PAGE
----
in J. O. Bomansson and V. F. Brotherus, Herb. Mus. Fenn., Musci, 53. 1894,.
Leaves 1–2.5 (–3.5) mm, proximal leaves small, the distal and perichaetial leaves gradually acuminate, ± subulate from a lanceolate base; costa with a single row of guide cells, and both adaxial and abaxial stereid bands, or adaxial stereid band sometimes weak or rarely absent; lamina cells often irregularly 2-stratose towards the apex and occasionally elsewhere. Seta to 15 mm. Capsule with operculum to 1 mm. Spores 15–20 (–22) µm, greenish to yellowbrown.
Phenology: Capsules mature early summer–late fall.
Habitat: Soil on steep banks, particularly those protected by overhangs, frequent on roadsides, soil in sheltered rock crevices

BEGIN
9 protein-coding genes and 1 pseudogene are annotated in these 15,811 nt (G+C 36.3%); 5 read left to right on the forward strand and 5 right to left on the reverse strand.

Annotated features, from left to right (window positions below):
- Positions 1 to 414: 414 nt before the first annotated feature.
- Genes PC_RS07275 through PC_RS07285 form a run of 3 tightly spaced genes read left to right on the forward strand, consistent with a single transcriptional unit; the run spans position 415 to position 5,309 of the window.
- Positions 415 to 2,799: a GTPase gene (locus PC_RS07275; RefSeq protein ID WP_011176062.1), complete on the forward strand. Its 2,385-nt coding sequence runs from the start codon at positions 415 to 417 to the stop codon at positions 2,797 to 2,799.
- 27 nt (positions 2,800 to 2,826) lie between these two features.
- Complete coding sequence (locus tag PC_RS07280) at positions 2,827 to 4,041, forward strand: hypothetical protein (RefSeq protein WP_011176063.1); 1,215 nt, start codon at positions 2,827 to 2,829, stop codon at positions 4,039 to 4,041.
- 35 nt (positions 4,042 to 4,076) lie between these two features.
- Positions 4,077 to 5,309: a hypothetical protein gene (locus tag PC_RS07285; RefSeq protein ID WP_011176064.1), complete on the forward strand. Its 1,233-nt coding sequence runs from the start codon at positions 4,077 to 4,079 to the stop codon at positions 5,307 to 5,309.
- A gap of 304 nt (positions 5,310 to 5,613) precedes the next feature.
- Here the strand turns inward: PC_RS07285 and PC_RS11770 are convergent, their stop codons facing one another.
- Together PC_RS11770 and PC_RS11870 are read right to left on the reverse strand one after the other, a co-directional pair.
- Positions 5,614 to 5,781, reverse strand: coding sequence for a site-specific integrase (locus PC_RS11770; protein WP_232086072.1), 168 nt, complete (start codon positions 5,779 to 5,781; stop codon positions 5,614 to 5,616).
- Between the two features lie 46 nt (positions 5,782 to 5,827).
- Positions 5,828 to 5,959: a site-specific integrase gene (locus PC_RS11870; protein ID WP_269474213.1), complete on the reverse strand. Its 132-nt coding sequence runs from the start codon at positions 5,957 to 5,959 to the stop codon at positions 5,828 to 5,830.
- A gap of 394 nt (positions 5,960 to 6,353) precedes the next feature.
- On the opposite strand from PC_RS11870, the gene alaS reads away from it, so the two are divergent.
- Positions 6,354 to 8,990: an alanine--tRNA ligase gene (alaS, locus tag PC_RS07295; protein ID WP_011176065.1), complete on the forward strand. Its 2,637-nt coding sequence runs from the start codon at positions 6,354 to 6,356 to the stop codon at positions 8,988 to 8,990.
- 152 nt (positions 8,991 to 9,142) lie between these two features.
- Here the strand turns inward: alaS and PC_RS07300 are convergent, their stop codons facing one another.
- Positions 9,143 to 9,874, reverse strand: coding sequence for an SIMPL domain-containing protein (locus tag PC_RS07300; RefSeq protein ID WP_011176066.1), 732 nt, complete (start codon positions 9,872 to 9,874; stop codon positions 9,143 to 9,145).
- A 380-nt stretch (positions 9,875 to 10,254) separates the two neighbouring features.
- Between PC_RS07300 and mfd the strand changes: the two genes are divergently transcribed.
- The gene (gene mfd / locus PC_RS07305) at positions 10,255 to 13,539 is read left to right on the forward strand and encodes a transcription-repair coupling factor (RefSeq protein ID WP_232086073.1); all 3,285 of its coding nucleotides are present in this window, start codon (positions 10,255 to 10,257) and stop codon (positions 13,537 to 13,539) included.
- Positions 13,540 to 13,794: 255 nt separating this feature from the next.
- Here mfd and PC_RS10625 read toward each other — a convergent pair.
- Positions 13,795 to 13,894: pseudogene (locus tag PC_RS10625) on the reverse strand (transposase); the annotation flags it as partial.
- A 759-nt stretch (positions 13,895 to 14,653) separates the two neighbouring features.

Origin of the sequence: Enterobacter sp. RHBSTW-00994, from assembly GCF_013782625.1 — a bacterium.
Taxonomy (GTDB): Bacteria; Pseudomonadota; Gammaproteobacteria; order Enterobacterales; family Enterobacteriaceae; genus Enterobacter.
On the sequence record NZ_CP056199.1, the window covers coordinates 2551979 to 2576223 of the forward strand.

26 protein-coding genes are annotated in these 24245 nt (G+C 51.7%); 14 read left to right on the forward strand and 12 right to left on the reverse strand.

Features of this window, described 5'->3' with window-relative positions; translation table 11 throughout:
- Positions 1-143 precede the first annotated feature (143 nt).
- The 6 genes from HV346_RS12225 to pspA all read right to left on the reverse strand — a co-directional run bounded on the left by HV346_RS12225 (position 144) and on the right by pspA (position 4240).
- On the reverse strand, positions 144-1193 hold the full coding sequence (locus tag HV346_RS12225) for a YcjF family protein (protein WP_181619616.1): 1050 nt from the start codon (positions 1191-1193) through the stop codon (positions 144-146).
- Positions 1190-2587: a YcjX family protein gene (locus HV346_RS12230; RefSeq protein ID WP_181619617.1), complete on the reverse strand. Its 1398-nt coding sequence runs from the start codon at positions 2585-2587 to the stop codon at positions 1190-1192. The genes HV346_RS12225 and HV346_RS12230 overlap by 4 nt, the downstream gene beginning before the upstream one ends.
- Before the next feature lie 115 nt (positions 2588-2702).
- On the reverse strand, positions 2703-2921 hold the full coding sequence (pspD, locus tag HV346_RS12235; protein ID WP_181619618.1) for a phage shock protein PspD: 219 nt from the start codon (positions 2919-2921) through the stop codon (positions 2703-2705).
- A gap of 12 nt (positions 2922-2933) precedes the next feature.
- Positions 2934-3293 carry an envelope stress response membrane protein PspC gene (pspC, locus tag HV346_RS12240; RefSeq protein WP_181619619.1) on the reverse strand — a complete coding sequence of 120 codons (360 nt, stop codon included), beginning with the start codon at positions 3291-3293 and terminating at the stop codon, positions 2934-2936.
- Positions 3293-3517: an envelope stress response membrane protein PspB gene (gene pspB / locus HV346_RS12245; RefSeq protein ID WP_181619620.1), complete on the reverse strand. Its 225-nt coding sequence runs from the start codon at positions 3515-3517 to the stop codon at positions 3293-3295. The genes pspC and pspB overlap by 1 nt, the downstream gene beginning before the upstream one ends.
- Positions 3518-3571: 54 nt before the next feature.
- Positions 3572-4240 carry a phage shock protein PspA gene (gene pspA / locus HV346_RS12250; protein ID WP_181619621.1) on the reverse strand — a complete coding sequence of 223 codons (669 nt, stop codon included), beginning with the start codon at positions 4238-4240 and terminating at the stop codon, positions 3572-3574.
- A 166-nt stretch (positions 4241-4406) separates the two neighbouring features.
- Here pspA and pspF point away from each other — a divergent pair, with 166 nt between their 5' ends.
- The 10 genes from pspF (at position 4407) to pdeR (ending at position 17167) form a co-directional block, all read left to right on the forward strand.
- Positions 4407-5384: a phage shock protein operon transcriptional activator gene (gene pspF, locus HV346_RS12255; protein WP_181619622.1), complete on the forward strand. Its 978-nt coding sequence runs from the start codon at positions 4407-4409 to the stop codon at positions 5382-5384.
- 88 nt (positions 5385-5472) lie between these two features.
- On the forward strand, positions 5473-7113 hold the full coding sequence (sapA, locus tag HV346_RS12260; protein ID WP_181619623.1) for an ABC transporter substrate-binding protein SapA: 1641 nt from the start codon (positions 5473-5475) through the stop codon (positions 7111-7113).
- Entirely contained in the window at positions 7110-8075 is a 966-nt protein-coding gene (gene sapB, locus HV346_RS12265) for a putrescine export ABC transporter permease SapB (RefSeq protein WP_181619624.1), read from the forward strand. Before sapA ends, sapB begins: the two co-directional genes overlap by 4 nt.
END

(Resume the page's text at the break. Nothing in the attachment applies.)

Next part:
Elevation: moderate to high elevations
Greenland, Alta., B.C., Man., N.B., Nfld. and Labr. (Nfld.), N.S., Ont., Que., Yukon, Alaska, Ariz., Colo., Iowa, Mich., Minn., Nebr., N.J., N.Y., n Eurasia, e Asia, s Africa, Pacific Islands (Hawaii), Pacific Islands (New Zealand)
The whitish to bluish coloration of the leaves is characteristic. Often thought to have been fungal or cyanobacterial in origin, the granular or thread-like surface material responsible for the glaucous coloration is a diterpene.